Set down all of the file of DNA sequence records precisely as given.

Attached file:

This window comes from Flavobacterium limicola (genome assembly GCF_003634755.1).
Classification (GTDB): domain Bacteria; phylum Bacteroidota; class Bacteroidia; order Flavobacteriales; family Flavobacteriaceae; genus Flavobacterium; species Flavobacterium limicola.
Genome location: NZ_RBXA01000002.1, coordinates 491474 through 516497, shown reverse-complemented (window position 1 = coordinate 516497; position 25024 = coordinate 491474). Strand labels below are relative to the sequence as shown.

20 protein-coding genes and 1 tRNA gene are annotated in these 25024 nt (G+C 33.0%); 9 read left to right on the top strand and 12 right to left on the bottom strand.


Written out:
This window comes from Flavobacterium limicola (genome assembly GCF_003634755.1).
Classification (GTDB): domain Bacteria; phylum Bacteroidota; class Bacteroidia; order Flavobacteriales; family Flavobacteriaceae; genus Flavobacterium; species Flavobacterium limicola.
Genome location: NZ_RBXA01000002.1, coordinates 491474 through 516497, shown reverse-complemented (window position 1 = coordinate 516497; position 25024 = coordinate 491474). Strand labels below are relative to the sequence as shown.

20 protein-coding genes and 1 tRNA gene are annotated in these 25024 nt (G+C 33.0%); 9 read left to right on the top strand and 12 right to left on the bottom strand.